Friday, June 12, 2015

Flowers 'r bloomin'! (May 24th)

It's always busy in the garden....
Everyone hard at work


Our transplanted flowers and plants seem to be doing well....

The Californian poppies from last year are flowering and both the bee balms (Monarda) beside it look like they have settled in.
The bee balm is outlined in a red circle - look for it!

The lavender seems to be trying to reach for more sun! It was planted with all the other herbs, which are in the shadier part of the garden.

Garlic chives are doing okay as well as the Shasta daisy.
Garlic chives

Shasta daisy

The Phygelius and Verbena seems to be doing okay. Our Verbena was pretty small to begin with so it'll take some time for it to grow. 
Phygelius 'Cape Fuchsia', favourite of hummingbirds

Our 'wee' Verbena (just behind the white tag)

Looks like someone has taken a nibble out of our transplanted Agastache! 

The flowering sage in the garden has been attracting lots of bees.

This week we decided to remove flowering radishes since we had other plants blooming now. The radishes were one of the first plants to flower in our garden this season as they were leftover from last year's crop. It served its purpose by attracting lots of pollinators. In its place we planted a row of beet blend seeds.
Preparing the bed for planting. Gaia Green added

We planted 1 row of beets.

We also planted some tricolour bush bean blend behind mesclun greens in Bed 9.


What's growing:

 The flowers are taking over! Our peas are growing well - it's a jungle out there!

The zucchini are flowering and tomatoes are growing nicely. We've been covering it since we transplanted it 2 weeks ago but I think it's time to come off since the weather has been really warm.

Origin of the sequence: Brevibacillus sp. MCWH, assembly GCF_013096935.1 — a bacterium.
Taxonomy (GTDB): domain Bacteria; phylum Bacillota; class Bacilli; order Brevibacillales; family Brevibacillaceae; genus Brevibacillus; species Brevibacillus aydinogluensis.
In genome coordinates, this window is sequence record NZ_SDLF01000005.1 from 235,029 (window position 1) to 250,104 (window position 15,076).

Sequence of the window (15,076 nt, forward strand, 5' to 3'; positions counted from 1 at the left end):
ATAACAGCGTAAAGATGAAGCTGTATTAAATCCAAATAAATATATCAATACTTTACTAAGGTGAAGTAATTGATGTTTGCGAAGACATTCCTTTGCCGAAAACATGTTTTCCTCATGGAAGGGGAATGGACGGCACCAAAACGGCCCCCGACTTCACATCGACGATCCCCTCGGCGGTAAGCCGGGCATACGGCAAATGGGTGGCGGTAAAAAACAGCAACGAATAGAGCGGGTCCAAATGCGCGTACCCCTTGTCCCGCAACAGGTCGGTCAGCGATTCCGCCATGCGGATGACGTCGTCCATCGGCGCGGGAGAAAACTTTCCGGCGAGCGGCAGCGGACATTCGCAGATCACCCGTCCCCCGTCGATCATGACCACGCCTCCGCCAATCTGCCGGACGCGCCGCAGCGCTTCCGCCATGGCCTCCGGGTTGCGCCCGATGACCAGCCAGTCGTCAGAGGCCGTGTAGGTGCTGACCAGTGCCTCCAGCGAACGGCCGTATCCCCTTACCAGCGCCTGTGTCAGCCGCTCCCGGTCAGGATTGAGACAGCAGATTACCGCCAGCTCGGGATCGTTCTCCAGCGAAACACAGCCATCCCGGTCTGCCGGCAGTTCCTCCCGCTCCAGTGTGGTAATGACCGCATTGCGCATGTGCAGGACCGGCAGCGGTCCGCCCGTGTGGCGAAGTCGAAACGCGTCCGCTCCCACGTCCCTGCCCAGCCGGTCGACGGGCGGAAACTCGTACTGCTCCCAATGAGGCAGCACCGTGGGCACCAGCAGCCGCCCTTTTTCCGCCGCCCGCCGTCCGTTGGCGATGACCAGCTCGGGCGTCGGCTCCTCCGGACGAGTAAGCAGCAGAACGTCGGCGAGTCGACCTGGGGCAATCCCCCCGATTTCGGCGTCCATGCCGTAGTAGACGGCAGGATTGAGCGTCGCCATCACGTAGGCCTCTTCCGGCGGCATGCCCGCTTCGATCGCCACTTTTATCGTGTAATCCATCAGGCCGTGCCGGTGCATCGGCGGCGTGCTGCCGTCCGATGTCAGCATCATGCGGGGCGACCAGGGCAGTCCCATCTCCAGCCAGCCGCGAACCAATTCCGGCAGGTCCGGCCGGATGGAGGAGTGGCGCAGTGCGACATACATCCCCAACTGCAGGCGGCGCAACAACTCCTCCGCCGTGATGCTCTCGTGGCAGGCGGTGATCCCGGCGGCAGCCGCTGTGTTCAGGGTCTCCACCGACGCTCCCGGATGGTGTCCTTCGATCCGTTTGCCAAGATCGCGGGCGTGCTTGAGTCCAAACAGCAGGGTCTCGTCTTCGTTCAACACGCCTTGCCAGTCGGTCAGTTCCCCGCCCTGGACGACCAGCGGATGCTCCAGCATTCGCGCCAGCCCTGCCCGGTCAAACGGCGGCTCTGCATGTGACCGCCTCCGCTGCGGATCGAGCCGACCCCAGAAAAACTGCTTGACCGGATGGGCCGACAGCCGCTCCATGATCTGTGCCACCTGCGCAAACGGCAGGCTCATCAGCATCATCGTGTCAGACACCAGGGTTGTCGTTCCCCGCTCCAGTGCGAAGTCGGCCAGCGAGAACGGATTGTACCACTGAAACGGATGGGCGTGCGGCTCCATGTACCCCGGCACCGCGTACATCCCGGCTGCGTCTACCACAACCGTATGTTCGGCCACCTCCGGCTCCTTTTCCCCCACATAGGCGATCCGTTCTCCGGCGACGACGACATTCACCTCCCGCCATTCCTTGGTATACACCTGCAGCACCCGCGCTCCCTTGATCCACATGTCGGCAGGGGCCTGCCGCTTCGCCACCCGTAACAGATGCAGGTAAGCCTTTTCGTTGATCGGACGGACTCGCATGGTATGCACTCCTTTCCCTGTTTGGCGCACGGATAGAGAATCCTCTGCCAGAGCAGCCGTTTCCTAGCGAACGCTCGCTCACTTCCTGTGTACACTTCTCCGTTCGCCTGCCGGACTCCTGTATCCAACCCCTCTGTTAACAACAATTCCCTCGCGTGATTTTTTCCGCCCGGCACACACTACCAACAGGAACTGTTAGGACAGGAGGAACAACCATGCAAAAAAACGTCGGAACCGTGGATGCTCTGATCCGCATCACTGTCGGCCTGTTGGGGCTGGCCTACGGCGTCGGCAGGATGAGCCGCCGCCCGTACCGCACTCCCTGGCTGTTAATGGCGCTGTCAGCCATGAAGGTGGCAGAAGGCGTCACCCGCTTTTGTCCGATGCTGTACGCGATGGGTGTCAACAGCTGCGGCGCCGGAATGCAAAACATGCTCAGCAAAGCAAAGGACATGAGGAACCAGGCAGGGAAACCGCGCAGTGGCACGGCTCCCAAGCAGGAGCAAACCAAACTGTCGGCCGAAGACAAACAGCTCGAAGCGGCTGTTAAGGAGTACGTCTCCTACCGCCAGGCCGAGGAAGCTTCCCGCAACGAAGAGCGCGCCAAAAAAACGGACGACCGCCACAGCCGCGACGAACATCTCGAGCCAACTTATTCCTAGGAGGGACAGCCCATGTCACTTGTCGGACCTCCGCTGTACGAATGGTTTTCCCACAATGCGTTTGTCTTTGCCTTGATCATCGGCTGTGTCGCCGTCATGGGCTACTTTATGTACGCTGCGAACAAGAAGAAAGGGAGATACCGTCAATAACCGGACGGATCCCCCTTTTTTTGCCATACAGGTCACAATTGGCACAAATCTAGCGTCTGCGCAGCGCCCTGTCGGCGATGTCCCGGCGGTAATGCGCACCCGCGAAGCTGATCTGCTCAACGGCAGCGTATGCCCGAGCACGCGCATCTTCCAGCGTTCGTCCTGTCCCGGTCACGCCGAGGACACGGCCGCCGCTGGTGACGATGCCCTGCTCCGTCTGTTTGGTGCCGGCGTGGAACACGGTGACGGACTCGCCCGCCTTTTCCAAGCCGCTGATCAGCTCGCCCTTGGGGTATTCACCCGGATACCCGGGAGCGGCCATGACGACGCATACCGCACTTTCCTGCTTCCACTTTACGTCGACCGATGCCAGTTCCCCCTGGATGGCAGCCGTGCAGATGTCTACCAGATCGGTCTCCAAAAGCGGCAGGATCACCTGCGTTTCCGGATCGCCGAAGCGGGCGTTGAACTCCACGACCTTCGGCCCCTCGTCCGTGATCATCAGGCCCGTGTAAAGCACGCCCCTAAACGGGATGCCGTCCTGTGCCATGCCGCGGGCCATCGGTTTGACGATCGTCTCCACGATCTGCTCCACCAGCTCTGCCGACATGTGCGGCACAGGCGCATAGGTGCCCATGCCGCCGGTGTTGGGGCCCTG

Something interesting to note - we transplanted the zucchini in the little box (see below) several weeks ago. Both zucchini plants were from the same growing batch but the one that was transplanted 2 weeks ago (above) is doing a lot better, perhaps because it was transplanted a lot later when the weather was warmer.

Attempting to grow the three sisters....the corn has sprouted though probably not in time to be high enough to support the beans...too bad. Next time, we need to start the corn indoors first and the transplant it outside when the weather warms up.
See the little shoot that looks like grass? That's corn.
3 sisters: Corn, beans and squash

We planted more pole beans (Indian woman) with the '2 sisters'.

Spinach is coming up and the alyssum is finally sprouting....all over the place! We've been finding alyssum everywhere, all along the garden.

We transplanted broccoli in amongst our prolific strawberries and it's been taking awhile to grow. We finally see it poking out from the strawberries!

The nodding onions are doing well too and we can soon expect some blueberries!
Yup, them onions are nodding away!

We have blueberries. Can you see them?

The cabbages are putting on more bulk though the carrots we seeded in this bed never took. We learnt that farmers actually wrap their Napa cabbages so they grow more tightly. Will have to find out if that's true....

The transplanted sweet peas are finding good 'footholds' in the netting we placed behind it. Our cauliflower in the same bed is getting bigger...

Look what we found hiding! Yum! It's like a treasure hunt (Strawberry)

The fava beans are finally staked.
Leanna tying the fava beans